Republicans in Lee County overwhelmingly picked Jenna Persons as their nominee to become State Representative from House District 78 on Tuesday night. Persons, a 37 year-old attorney, easily defeated her closest competitor, Roger Lolly, 42, a former baseball standout who later founded the non-profit If I Can Dream Foundation.
In Tuesday night’s primary, Persons garnered 11,493 votes, or 59.09% of all votes cast, while Lolly could only muster 5,122 votes, or 26.34% of the total. A third candidate, Charlie Lynch, pulled down 2,834 votes, but was never in serious contention.
The race between Persons and Lolly was effectively decided in early July after Lolly came under scorching criticism because of his unusually high salary as the founder of his taxpayer-funded non-profit group. Lolly’s If I Can Dream Foundation received 100 percent of its funding from a state contract to provide vocational training for developmentally disabled teens and young adults. His $187,000 salary in 2018 consumed a significant portion of the state contract, and was about $100,000 more than other non-profit group CEO’s typically take for providing the same service in other cities.
The story, which The Capitolist first broke on June 30th, was quickly followed by the revelation that Lolly paid a friend $84,000 from the contract during the same year that the friend moved to Tennessee to open a barbecue restaurant. Those revelations later became campaign fodder in the race, with mailers and television ads blasting Lolly for his lavish spending.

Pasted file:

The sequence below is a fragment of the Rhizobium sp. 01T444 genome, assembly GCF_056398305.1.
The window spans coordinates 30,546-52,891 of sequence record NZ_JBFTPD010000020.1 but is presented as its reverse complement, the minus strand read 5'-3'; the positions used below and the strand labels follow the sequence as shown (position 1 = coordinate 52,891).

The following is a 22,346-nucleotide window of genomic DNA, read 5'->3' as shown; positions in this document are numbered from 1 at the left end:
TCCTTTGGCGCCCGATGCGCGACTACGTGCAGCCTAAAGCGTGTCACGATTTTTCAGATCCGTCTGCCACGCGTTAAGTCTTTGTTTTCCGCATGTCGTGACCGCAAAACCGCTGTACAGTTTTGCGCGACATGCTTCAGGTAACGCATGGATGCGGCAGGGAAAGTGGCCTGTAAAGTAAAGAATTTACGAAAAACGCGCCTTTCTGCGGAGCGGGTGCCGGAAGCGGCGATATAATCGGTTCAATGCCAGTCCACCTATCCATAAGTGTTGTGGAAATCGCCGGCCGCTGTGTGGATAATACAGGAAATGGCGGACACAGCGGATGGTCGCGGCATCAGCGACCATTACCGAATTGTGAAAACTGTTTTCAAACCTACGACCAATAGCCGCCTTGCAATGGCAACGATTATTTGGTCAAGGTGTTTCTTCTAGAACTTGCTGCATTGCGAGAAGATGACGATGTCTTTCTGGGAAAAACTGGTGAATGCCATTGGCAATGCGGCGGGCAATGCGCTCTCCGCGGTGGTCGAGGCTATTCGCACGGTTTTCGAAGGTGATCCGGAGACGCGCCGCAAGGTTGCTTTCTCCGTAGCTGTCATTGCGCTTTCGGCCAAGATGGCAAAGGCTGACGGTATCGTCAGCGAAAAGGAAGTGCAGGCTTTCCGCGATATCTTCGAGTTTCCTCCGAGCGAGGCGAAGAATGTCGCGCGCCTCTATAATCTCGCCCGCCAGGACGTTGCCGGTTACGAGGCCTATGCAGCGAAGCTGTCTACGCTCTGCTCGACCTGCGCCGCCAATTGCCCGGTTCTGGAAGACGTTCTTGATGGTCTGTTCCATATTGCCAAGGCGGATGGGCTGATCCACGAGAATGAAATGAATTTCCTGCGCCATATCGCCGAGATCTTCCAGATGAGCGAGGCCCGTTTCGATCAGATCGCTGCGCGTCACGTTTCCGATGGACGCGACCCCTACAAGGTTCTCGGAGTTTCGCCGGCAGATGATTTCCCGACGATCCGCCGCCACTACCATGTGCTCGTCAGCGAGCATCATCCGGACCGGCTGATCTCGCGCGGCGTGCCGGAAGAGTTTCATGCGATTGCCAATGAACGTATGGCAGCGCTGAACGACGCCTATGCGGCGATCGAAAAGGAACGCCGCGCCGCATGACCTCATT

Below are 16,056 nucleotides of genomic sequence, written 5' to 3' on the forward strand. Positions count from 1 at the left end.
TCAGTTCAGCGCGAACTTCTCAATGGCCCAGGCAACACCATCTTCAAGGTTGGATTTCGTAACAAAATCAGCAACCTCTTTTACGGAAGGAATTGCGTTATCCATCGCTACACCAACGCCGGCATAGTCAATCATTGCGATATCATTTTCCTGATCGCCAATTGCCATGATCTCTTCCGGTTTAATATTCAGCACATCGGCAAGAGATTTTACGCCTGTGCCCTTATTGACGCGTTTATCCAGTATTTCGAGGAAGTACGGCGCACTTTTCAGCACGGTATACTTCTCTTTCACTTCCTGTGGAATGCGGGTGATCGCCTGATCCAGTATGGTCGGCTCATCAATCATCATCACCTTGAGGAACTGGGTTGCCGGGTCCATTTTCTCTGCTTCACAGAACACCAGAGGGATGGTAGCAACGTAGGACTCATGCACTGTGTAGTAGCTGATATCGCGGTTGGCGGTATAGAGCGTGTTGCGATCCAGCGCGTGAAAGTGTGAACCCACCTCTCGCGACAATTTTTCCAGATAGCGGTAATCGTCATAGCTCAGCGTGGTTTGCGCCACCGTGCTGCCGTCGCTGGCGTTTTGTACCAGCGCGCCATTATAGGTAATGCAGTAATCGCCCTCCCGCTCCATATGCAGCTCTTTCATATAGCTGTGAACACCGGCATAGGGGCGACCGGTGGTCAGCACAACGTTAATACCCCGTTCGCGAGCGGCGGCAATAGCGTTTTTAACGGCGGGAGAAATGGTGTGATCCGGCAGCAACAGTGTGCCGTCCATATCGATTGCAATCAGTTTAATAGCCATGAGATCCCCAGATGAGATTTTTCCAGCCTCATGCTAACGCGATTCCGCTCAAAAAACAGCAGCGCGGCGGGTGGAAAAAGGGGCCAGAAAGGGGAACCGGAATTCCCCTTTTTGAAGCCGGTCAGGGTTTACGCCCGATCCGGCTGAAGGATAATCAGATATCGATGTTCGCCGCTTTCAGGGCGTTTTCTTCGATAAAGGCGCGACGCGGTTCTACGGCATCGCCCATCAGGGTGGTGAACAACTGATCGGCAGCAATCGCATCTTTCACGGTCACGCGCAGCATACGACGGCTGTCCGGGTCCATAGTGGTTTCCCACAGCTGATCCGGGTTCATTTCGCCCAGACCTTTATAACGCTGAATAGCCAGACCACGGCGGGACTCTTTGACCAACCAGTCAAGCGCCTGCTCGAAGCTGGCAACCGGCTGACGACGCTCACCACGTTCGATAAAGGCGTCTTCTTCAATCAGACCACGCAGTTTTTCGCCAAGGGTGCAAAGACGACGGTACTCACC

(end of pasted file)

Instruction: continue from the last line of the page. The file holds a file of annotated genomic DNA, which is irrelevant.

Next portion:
Judging from the election results, the ads worked.
On August 7th, the district’s largest news outlet, the Fort Myers News-Press, highlighted the scandal in a preview of the race, crediting The Capitolist with breaking the story:
Lolly founded and runs If I Can Dream Foundation, which serves young people with disabilities. His compensation from that has fueled negative ads.
That year, the organization’s entire budget was made up of $540,326 from the Florida Department of Education to job train 200 people with disabilities, records show.
Lolly, though, felt the salary was fair for what he does, estimating he works “minimum 65 to 70 hours” a week running camps for young people ages 14 to 21 and, throughout the year, helping at-risk students and adults find work and stability in the community. In total, he estimated the foundation helps about 350 people a year.
A July post from The Capitolist honed in on how foundation Vice President Reuben Sliva received about $84,000 in 2018, the same year Sliva opened a restaurant in Tennessee. Sliva said he worked for If I Can Dream from January 2017 to August 2018 before moving to Tennessee.
With Persons’ win on Tuesday night, she will face Democrat Shawn Williams in the general election after Williams qualified as the Democrat nominee without opposition.